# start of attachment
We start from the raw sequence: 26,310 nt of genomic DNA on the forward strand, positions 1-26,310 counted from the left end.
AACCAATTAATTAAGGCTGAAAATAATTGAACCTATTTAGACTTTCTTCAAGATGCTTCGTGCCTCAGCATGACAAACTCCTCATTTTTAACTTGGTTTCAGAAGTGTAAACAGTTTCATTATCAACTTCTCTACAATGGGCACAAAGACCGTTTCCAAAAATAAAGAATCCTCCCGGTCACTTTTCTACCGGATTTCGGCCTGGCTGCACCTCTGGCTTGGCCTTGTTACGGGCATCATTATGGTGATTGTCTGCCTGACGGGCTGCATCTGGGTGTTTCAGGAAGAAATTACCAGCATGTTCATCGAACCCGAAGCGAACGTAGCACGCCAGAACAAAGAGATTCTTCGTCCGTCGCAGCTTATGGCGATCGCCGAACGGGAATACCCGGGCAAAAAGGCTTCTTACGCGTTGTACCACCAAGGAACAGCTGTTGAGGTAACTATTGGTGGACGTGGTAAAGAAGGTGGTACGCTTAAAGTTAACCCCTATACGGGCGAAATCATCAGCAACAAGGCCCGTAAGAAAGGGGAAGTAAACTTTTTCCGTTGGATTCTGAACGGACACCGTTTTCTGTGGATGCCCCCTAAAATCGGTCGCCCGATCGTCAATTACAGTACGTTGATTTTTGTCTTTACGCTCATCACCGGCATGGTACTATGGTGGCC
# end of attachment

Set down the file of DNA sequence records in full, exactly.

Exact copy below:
We start from the raw sequence: 26,310 nt of genomic DNA on the forward strand, positions 1-26,310 counted from the left end.
AACCAATTAATTAAGGCTGAAAATAATTGAACCTATTTAGACTTTCTTCAAGATGCTTCGTGCCTCAGCATGACAAACTCCTCATTTTTAACTTGGTTTCAGAAGTGTAAACAGTTTCATTATCAACTTCTCTACAATGGGCACAAAGACCGTTTCCAAAAATAAAGAATCCTCCCGGTCACTTTTCTACCGGATTTCGGCCTGGCTGCACCTCTGGCTTGGCCTTGTTACGGGCATCATTATGGTGATTGTCTGCCTGACGGGCTGCATCTGGGTGTTTCAGGAAGAAATTACCAGCATGTTCATCGAACCCGAAGCGAACGTAGCACGCCAGAACAAAGAGATTCTTCGTCCGTCGCAGCTTATGGCGATCGCCGAACGGGAATACCCGGGCAAAAAGGCTTCTTACGCGTTGTACCACCAAGGAACAGCTGTTGAGGTAACTATTGGTGGACGTGGTAAAGAAGGTGGTACGCTTAAAGTTAACCCCTATACGGGCGAAATCATCAGCAACAAGGCCCGTAAGAAAGGGGAAGTAAACTTTTTCCGTTGGATTCTGAACGGACACCGTTTTCTGTGGATGCCCCCTAAAATCGGTCGCCCGATCGTCAATTACAGTACGTTGATTTTTGTCTTTACGCTCATCACCGGCATGGTACTATGGTGGCC